Exit 0: Coming to the End of Suffering

New Jersey, where I grew up, is bisected north to south by two major highways, the Garden State Parkway and the Turnpike. If you’re a South Jersey Girl, like me, they take you home from metropolitan environs of New York to the rural, marshy farmlands of this small, coastal state. The terminus of the Garden State Parkway, Cape May, the southernmost tip of the state, is Exit 0.

I was thinking of this recently while pondering the frequent refrain of students of spirituality: I want an end of suffering. I was struck by the image, both a little trite and at the same time extremely accurate, of life–especially spiritual life–as a journey. We could say that life is a journey to liberation for, as all life ends in death, with its unknowable terrain, at death we are free from life and all it brings. The ancient Greeks believed, as spoken by Sophocles’ chorus at the end of Oedipus Rex ,”Count no man happy until he dies, free from pain at last.”

For most seekers, suffering is something to be avoided at all costs through a variety of bypassing behaviors. And yet, paradoxically, we cannot come to the end of suffering until and unless we have passed through it, not by it. To evoke my journey metaphor, if we go through life in the express lane, never taking the roads through the small towns of suffering, we have no experience, no understanding of it. We haven’t seen its byways, tasted its flavors, smelled its odors. It’s not possible to live without suffering, so to pretend to do so by avoiding or ignoring it, is to pass through life being only partly alive.

In the work of Trillium Awakening, we teach students how to live fully as themselves. Our tools of greenlighting, holding, and feeling deeply with and as the body, develop our capacity to live the paradox of our limited humanity and our boundless divine nature. Resting in this paradox brings about a Second Birth into a life of authentically being who and how we are. And as we arrive at this portal of embodied awakened life, we continue to integrate our experience of suffering, which has helped to shape us into the human beings we are. We arrive at our destination: a deepening ability to fully feel all that life holds. And yet the journey is not complete.

Second Life is a process, an unfolding, a continually expanding capacity to be with what is. Like Exit 0, which is both a beginning and an ending, Second Birth is a portal, a culmination of one process and the beginning of another. And suffering is part of the landscape we traverse along the way. It becomes a part of our lived experience, more familiar so that we can open our hearts to it with vulnerability, compassion, and trust in the nature of Being. We cannot live and be completely free from pain. To fully awaken as embodied consciousness does not give us a free pass from life’s often unfathomable and painful mysteries, but it does give us more heart, greater sensibility of the nature of our aliveness. It gives us a way to trust in Being.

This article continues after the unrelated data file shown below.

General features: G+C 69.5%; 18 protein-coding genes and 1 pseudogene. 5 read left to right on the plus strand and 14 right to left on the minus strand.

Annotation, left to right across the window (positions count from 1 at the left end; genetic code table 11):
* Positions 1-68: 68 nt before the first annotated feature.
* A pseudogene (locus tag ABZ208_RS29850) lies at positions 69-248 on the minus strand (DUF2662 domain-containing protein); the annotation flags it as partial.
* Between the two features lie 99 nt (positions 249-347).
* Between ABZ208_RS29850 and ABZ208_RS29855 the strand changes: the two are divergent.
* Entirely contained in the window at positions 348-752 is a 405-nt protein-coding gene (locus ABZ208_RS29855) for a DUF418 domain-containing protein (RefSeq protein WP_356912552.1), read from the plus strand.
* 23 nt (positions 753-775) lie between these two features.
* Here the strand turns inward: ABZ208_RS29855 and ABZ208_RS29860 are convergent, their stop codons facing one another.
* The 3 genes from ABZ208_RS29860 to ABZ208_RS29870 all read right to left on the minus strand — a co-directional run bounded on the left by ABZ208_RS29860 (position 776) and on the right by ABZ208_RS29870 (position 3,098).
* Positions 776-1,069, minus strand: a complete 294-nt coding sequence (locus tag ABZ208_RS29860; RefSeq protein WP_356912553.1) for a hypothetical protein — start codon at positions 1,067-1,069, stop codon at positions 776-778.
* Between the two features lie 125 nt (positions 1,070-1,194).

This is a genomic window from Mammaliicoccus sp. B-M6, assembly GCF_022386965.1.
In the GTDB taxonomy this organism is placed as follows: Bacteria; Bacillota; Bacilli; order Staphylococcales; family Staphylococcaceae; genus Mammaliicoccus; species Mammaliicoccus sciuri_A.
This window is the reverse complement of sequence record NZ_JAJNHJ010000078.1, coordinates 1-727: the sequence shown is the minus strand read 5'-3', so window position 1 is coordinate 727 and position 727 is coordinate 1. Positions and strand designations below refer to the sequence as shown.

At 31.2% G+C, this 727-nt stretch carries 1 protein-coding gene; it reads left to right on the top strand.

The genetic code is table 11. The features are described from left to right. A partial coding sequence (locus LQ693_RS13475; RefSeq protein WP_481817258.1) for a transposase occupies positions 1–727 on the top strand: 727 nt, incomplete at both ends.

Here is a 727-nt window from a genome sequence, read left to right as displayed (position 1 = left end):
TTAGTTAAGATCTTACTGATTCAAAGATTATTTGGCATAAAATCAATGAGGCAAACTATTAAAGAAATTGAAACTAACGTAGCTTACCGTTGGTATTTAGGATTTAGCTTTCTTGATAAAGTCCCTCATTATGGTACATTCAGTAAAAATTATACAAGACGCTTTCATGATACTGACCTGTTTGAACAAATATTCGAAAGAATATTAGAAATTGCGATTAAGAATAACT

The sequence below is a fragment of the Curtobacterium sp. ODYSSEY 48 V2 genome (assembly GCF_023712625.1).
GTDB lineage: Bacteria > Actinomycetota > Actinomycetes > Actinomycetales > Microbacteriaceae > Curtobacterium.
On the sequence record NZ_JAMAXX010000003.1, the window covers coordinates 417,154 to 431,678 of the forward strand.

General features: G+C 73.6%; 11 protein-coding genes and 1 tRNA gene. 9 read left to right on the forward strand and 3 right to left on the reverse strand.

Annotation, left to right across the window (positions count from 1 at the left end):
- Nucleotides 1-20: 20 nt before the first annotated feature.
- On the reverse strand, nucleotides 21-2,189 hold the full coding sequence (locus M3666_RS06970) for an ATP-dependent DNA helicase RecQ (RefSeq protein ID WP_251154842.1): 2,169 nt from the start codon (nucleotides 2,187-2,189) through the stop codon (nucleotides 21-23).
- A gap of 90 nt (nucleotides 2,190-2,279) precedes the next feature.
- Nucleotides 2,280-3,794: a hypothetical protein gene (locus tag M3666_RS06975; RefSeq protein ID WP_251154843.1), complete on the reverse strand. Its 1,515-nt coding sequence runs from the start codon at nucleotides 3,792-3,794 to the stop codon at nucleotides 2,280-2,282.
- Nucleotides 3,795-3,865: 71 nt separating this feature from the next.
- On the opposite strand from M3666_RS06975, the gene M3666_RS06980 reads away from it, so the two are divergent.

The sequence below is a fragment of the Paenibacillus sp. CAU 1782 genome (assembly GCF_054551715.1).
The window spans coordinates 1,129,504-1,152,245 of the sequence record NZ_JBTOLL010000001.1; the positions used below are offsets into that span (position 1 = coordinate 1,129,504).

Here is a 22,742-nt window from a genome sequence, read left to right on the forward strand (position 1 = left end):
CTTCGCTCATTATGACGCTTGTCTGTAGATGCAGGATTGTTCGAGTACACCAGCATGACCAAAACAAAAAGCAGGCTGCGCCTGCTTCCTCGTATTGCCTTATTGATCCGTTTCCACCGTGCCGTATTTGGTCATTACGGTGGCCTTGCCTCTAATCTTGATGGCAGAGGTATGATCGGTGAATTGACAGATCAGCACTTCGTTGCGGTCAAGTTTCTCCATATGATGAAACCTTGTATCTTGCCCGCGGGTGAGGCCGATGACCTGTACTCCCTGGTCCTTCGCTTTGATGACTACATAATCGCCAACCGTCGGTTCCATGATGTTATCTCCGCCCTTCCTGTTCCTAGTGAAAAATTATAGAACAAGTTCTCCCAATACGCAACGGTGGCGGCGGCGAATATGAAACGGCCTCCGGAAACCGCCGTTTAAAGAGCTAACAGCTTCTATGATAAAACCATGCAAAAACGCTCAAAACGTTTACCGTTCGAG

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Freeing Space for Fear

I’ve had a deeply tenderizing experience recently all about respect and responsibility. The details are unimportant. I acted out of irritation and unawareness, venting frustration in a universal way when a particular response was warranted. I was called on my action. The action in itself was fairly minor and common, but the fallout was great, and it was one of those events that seems designed by Being to break down and tear away another layer of self-protection to reveal a new skin of tenderness and authenticity.

Processing this event took me down to a deep place in my shadow zone, a young and innocent place that is easily confused by unclear expectations and easily wounded by disappointing those expectations. As I leaned into these edges with my circle of support, I was gifted a revelation about my absolute resistance to realizing my fear.

What powerful defenses I have constructed against it! Elaborate and familiar rationales and patterned responses rise up whenever fear comes calling. I created a whole lexicon of code words to keep it locked away.

Once I recognized fear beneath the discomfort of my experience, once I spoke it out loud, I dropped into a greater existential pain. It laid me low. Today I woke into a deeper resting in my body, a more accessible vulnerability and tender heartedness.

What I want to say is that fear is a condition of our human experience. It is responsible to a high degree for our collective and individual survival at a very basic level. But more than that, it is an opportunity to relieve ourselves of a super-human expectation, a dehumanizing limitation. There is a strong impulse to cast it as a lesser emotion, something to be resisted, avoided or overcome. Much of our culture is dedicated to its denial or transcendence.

To flip a great American axiom: there is nothing to fear in fear itself. Like all taboos, its repression fuels its desire for expression. It wants some space. Once you let up on the pressure to contain it, it transmutes like fog and dissipates leaving something freshly revealed in its place.